Monday, February 25, 2013

Girls Recap: I'm the Child. I'm the Child.

Posted By on Mon, Feb 25, 2013 at 9:30 AM


So we're in the woods with this one. Hannah and Jessa have taken the Metro North upstate to visit Jessa's father and let's just say that he does not live in Valhalla. He lives in Manitou with his wife Petula and her turtleneck-wearing, center-part having, camel toe-sporting son, Frank. And a lot of bunnies. But before we meet Mr. Johanssen or the rest of the menagerie, we see Hannah and Jessa while they wait at the train station. Hannah doesn't like to wait. Hannah still seems to think that she's the star of this story. But not this week. Hannah complains about waiting and about never wanting her parents to be late when she was a child. Jessa thinks Hannah is still a child. Jessa is not wrong. Jessa always had to wait. Jessa does not like Hannah making her feel bad about her parents and says that waiting is only ever really bad if "you get molested by the weird sub." Hannah asks Jessa if she was ever molested by a weird substitute teacher. Jessa replies, "Yeah. No. I don't know. Maybe. Probably." And the truth is, it doesn't really matter anymore what happened or didn't happen with that weird sub. Jessa was fucked the moment she was born, and she doesn't like being reminded of it. In the meantime, Hannah has a UTI and has to pee. Jessa advises her to pee by the train tracks, telling Hannah that what she really ought to do is "stick garlic in her a whole clove" but that isn't an option right now. So Hannah goes to pee and asks Jessa to make sure no one can see her. Jessa tells her the coast is clear, even as we see an elderly, upstate couple walking on the platform, taken aback by the site of Hannah's indiscreet squat-and-release. Jessa smiles. She smiles because she knows she's fucked and she might as well amuse herself on the way to wherever she's going.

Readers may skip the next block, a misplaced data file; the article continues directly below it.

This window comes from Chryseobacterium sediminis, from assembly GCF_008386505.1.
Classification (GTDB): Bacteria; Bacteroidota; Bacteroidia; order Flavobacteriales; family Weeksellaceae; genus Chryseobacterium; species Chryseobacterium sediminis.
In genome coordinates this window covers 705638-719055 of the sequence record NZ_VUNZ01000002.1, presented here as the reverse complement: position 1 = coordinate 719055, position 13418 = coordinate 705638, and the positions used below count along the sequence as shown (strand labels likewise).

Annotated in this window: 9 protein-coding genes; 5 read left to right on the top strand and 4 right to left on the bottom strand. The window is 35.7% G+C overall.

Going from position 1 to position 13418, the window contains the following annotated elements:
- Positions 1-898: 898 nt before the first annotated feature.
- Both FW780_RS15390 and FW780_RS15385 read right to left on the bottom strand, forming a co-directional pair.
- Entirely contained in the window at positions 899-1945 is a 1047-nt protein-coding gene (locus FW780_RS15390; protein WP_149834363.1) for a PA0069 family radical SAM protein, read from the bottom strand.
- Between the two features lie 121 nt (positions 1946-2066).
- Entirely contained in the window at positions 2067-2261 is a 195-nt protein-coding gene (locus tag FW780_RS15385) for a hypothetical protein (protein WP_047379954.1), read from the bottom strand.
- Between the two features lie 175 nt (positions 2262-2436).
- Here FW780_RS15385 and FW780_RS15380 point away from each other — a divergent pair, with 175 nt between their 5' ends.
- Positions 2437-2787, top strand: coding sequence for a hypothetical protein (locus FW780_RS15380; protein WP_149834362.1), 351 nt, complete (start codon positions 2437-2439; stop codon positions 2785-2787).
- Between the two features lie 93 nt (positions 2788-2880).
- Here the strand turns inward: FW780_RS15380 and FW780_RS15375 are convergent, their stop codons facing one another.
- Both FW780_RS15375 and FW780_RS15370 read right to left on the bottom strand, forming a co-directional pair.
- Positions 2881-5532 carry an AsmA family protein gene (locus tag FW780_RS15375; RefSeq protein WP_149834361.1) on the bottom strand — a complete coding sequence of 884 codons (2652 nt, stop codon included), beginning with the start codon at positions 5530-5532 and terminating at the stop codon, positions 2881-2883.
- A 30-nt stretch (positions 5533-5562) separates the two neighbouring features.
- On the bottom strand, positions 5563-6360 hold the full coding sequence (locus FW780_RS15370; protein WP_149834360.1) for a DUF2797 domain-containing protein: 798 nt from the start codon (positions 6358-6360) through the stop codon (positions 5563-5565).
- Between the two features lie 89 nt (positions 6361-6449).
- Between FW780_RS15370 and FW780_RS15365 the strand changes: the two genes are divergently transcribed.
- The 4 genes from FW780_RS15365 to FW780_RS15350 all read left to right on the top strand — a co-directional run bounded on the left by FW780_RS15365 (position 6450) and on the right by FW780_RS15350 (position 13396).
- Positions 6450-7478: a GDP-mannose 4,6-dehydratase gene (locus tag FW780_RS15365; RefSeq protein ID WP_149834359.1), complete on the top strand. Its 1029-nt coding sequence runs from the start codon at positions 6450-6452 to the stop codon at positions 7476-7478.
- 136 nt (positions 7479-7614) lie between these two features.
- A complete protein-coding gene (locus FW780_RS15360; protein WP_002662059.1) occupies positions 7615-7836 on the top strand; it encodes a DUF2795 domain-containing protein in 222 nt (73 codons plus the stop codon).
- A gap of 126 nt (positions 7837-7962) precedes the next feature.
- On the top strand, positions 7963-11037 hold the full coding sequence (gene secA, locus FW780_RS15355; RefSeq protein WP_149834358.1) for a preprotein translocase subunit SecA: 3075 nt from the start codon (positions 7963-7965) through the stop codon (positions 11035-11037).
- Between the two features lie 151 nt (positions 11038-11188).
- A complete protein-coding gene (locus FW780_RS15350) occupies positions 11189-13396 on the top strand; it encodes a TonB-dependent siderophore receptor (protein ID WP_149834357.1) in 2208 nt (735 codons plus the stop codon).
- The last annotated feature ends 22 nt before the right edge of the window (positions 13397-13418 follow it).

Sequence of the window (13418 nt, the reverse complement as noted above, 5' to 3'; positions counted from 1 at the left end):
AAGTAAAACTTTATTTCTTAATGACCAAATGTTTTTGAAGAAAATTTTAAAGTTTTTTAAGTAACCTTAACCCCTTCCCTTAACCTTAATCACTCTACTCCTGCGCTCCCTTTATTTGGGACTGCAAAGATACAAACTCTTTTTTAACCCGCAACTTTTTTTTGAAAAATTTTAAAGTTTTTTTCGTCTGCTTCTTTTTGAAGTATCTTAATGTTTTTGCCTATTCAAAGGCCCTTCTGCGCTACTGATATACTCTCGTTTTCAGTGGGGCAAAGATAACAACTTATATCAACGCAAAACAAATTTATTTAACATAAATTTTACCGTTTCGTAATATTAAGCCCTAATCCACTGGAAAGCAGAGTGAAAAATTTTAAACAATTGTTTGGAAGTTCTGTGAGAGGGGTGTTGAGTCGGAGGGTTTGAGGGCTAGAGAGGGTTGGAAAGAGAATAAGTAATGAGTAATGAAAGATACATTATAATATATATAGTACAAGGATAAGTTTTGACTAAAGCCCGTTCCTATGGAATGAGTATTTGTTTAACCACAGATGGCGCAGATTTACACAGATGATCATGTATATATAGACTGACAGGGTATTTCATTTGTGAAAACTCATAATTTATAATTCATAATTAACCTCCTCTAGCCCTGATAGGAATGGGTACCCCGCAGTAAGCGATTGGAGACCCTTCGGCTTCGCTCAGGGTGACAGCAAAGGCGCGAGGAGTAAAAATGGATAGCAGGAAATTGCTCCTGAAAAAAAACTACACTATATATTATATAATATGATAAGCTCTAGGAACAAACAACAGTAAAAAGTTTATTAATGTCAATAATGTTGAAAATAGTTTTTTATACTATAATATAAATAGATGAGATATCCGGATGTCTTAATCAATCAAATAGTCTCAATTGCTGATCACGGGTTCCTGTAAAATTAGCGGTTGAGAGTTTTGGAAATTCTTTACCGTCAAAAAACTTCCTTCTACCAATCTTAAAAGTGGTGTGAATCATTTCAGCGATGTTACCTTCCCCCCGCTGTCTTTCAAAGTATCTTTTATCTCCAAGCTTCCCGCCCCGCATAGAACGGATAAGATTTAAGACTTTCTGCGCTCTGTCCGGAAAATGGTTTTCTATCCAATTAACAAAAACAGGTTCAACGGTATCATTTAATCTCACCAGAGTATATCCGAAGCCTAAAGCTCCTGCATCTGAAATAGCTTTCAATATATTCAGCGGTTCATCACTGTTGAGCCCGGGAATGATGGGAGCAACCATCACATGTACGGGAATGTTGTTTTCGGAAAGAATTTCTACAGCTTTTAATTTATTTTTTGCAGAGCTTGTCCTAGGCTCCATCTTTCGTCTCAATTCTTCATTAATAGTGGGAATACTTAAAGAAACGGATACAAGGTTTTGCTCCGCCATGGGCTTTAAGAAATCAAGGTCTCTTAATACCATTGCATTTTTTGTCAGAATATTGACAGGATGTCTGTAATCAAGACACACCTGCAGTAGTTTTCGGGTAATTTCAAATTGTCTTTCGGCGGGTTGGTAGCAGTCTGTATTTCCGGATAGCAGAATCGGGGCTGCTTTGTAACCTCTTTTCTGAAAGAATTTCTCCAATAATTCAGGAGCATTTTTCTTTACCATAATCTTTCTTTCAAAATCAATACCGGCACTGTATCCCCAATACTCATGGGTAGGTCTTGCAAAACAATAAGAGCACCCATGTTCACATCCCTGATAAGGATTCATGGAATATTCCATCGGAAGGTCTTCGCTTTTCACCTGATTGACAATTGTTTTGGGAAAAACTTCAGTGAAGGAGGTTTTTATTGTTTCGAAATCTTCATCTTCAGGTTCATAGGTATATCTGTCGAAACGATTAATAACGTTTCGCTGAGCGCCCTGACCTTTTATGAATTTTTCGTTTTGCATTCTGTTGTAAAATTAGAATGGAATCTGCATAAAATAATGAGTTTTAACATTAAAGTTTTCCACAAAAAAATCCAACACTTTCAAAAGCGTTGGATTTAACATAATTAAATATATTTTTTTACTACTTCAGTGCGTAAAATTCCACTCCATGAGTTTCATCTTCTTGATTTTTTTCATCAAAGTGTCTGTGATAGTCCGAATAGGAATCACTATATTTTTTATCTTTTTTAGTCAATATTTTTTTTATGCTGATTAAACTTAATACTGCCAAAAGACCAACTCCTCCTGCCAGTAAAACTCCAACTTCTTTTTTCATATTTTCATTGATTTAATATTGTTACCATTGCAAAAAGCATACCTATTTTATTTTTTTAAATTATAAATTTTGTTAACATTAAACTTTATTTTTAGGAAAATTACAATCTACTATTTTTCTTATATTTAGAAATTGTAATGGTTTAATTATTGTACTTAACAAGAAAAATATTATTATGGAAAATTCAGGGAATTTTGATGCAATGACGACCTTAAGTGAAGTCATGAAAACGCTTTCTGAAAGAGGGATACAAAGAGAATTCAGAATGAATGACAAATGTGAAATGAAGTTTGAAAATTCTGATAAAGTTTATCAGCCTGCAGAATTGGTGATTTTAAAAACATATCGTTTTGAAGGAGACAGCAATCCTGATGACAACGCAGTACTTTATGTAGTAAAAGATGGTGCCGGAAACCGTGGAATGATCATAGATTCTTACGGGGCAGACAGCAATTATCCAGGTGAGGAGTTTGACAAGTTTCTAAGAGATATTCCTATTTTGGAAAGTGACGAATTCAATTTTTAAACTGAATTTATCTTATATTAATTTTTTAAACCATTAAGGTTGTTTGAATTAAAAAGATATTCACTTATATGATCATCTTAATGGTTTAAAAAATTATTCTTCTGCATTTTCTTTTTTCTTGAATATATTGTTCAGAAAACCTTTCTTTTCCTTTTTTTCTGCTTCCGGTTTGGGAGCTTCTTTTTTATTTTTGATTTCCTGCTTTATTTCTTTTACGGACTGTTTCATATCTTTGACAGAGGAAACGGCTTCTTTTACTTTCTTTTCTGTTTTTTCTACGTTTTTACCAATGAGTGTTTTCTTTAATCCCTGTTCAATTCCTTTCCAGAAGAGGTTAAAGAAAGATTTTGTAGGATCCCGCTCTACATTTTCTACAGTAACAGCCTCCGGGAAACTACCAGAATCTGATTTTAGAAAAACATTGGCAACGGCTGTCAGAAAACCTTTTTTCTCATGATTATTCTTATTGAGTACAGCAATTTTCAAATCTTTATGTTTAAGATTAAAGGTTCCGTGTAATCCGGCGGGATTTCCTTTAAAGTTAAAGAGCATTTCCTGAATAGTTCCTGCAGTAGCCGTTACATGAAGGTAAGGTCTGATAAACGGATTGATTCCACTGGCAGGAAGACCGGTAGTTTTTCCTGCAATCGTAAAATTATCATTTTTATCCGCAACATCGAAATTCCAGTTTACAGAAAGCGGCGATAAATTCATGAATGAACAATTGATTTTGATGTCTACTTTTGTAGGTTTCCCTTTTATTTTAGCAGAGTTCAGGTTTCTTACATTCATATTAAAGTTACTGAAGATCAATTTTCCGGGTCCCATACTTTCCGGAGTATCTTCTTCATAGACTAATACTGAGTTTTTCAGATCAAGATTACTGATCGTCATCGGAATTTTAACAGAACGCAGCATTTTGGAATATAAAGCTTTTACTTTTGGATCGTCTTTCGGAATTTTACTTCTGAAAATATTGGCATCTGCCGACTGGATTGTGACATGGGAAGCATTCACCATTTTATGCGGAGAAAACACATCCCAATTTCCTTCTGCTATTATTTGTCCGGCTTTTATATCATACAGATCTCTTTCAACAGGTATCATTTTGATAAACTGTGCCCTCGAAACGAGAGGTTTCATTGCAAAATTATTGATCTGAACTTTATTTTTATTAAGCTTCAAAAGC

Before Jessa's father comes, we get a little background info on him and the reason for Jessa's visit. Basically, Jessa's father has been married several times before, including a recent marriage that resulted in a daughter named Lemon who no one ever sees anymore. Jessa says, "I wonder if her name is still Lemon." It turns out that Jessa got in touch with her father after he sent her a butt text. There are definitely some communication issues between father and daughter. However, once Jessa's father comes, it's like they speak their own language. They have their own jokes, use their own accents, and both have no desire to explain to Hannah why "Camry drivers are cunts." These are things you either know or you don't. They're not like other people. Hannah complains that she "doesn't like not getting jokes" but Hannah really doesn't have any idea how much she doesn't get the joke.

And now we get to meet Petula! Petula, who is played perfectly by Rosanna Arquette and who met Jessa's father while he was in rehab and she was his masseuse. Petula who holds Jessa's face and tells her, "You are like the most perfect black pearl." And, just like that, diminishes Jessa and removes her from the equation. Jessa is just a beautiful, rare, hard and little thing and she is in a home, but it is not her home. And what about Hannah? Petula is delighted to see Hannah because, she tells Hannah, "I manifested this illusion. I wanted a cushion because Jessa hates me. You! You're the cushion."

Hannah, who doesn't see herself as a cushion and only ever sees herself as a perfect black pearl, which is really the glory and the tragedy of Hannah, replies, "I'm the cushion? I've never done it before but I'm up for it." Oh, Hannah. You are the cushion all the time. But that's not even the point right now. Hannah is also about to get a lesson from Petula about what life might really be all about. And that is—video games. Life is just a simulated video game and Petula is clear on this one point, "If you're not with me you're against me and I'm gonna take you down. Bam. Bam. Bam."